I am interested in the impact of digital information on the archival profession. In particular, I am curious about what archivists need to know to thrive in the digital era, to preserve records in digital formats. I believe that archivists need technical skills to be able to work with digital materials at a variety of levels. At the same time, they need to strong grasp of archival principles to be able to translate and adapt those concepts into new ways of working.
Recently I had the privilege of participating in a workshop
on technology and archival processing sponsored by the Radcliffe Institute for
Advanced Study and the Association for Research Libraries. The
workshop sought to explore ways to apply technology to tangible collections,
with only secondary consideration of born-digital materials. In particular, how can technology facilitate
arranging and describing archival collections?
A second, inherent question focused on how finding aids might change or
be improved through technology.
Aaron Trehub of Auburn and I were asked to offer closing
comments. I offer my observations here,
after taking time to reflect on the many excellent insights and ideas.
§ § §
Throughout the workshop, I wondered (as I often do) if
archivists were confronting evolution or revolution. Are we seeing the transformation of the
profession? Or, have things changed so
much that we’re really witnessing the demise of archives (and archivists) as we
I believe that archivists must persevere in their noble
profession because they serve a distinct role in society. They are focused on the long-tail value of
records, the usefulness of records long after they’ve been created. William Maher observed that archivists “must
stand fast and hold true to [their] role as custodians and guardians of the
authentic record of the past,” “to provide an authentic, comprehensive record that
ensures accountability for our institutions and preservation of cultural heritage
for our publics.”
For years, I've said that what archivists do (at the abstract level) remains the same,
but how we do must change.,
 Among other things, archivists
- Select and acquire records that capture a
complete (representative, if not exhaustive), accurate, and authentic story of
the past. If not, cultural memory will be
lost, the future will not have the records its needs to understand its past,
and individuals and organizations will not have the evidence necessary to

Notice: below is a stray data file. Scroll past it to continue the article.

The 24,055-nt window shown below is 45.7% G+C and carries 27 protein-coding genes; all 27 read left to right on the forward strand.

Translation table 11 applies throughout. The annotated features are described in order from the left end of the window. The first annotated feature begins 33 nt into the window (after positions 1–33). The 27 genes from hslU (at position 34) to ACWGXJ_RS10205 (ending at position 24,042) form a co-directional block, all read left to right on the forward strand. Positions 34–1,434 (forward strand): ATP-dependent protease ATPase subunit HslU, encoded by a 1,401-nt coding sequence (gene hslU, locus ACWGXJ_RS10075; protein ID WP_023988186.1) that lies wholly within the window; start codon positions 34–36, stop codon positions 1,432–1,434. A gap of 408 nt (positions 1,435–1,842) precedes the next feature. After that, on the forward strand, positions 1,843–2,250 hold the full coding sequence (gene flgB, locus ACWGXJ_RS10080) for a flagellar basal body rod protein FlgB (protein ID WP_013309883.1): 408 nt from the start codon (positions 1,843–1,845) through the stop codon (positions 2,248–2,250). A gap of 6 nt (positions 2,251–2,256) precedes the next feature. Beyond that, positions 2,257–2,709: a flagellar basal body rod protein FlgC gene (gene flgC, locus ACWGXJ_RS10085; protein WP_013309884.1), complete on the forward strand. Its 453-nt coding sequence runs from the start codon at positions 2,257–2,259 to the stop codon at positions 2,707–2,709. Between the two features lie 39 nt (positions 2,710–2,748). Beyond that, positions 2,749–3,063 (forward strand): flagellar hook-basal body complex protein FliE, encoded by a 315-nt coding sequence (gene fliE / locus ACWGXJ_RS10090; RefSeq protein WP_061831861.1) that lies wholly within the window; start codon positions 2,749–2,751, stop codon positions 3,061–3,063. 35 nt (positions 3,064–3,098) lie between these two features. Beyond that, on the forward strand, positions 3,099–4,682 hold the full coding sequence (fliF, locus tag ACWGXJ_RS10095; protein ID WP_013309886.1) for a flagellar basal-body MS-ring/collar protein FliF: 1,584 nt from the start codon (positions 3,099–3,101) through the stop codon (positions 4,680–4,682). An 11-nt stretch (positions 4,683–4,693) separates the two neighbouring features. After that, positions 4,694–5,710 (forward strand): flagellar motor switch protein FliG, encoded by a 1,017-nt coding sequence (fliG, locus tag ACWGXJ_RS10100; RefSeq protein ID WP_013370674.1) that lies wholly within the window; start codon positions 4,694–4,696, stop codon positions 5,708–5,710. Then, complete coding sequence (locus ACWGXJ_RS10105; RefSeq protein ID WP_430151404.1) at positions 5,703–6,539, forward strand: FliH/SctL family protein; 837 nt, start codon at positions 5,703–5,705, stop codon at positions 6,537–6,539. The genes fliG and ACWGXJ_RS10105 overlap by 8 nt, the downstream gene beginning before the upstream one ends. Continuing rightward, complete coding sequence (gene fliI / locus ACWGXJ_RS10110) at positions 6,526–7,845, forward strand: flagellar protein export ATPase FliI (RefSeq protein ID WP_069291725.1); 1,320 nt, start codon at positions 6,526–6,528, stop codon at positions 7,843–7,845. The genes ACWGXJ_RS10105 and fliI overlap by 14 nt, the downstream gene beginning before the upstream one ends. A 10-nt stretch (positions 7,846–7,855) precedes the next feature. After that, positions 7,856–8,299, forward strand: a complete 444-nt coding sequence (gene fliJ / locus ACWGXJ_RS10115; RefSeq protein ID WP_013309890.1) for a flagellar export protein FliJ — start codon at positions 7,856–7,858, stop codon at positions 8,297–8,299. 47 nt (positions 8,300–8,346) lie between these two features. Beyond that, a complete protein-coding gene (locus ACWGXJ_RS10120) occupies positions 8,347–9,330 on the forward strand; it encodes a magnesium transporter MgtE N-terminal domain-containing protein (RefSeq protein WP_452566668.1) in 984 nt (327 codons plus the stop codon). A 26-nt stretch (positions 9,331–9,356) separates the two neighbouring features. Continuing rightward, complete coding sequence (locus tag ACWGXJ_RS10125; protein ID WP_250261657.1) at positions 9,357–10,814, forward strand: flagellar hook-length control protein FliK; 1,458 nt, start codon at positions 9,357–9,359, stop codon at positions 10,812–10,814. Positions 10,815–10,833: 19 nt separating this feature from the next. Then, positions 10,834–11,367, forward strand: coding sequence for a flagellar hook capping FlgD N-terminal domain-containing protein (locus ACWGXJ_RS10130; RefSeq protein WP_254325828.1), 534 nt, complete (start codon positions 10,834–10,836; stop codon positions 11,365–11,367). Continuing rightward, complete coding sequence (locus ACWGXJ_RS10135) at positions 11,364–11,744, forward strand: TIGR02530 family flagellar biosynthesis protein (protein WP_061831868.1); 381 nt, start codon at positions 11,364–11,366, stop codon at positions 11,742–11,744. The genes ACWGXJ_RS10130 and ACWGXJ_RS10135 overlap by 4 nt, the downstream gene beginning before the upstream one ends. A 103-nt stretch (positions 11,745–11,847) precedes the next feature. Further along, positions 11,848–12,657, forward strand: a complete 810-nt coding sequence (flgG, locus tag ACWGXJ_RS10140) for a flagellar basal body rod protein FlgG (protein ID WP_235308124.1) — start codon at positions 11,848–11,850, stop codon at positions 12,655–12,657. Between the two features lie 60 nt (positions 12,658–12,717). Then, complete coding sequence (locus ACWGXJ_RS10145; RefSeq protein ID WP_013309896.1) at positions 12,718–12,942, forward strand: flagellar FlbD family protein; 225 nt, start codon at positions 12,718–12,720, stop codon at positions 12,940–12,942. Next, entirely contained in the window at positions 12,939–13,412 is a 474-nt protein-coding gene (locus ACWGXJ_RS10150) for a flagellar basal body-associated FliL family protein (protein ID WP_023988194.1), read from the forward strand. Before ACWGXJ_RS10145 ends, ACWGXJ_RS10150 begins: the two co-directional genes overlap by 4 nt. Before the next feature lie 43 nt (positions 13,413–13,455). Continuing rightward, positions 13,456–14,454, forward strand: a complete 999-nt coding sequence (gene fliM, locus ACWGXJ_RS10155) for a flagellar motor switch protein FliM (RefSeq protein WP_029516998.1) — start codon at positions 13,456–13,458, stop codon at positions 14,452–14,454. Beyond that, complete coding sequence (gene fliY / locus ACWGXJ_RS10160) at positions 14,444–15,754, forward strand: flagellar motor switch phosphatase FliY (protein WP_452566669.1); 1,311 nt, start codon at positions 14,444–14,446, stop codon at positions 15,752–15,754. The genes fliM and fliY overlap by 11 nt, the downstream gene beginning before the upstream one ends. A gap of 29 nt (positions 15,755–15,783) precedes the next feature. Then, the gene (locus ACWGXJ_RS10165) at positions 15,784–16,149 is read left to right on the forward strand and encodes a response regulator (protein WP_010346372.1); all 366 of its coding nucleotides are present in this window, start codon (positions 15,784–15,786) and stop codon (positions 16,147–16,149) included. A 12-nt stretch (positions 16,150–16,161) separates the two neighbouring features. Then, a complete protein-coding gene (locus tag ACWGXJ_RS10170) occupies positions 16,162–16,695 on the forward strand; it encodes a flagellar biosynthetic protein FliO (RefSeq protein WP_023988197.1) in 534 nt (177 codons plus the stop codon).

protect their rights and interests.
- Organize and describe those records to
provide physical and intellectual control.
Archivists must help people find their way in what is, for many, a
strange land of primary sources, where meaning often lies in the contextual
relationship between records, relationships that reflect their provenance and
original order – rather than in the document itself. Archives aren’t your grandfather’s Dewey
Decimal library, and can be alien and confusing for many.
- Provide access and reference
services. Where some see archivists as
gatekeepers and barriers to the records, the reality is that the archivists are
advocates for researchers. Not only do archivists
help researchers find relevant records, they often helps researchers hone their
Getting into the weeds a bit, how we do it must change. In the past, when we transferred records
from the file cabinets where they were stored during use, across the archival
threshold, and into our custody, we put carefully placed them in boxes to
preserve their original order. That doesn’t
work for electronic records. The records
are not on paper, but in databases, and may need to be extracted from fielded
data and templates to a document-like report.
Not to mention, placing
electronic records in box doesn’t make sense.
But that change is trivial, as we have a number of readily available
possibilities. Files can be placed in zip
or tar files, then transferred via a network connection, thumb drive, tape, or
disk. The workshop suggested many more
interesting possibilities, changes in how we do our jobs that re-envision new,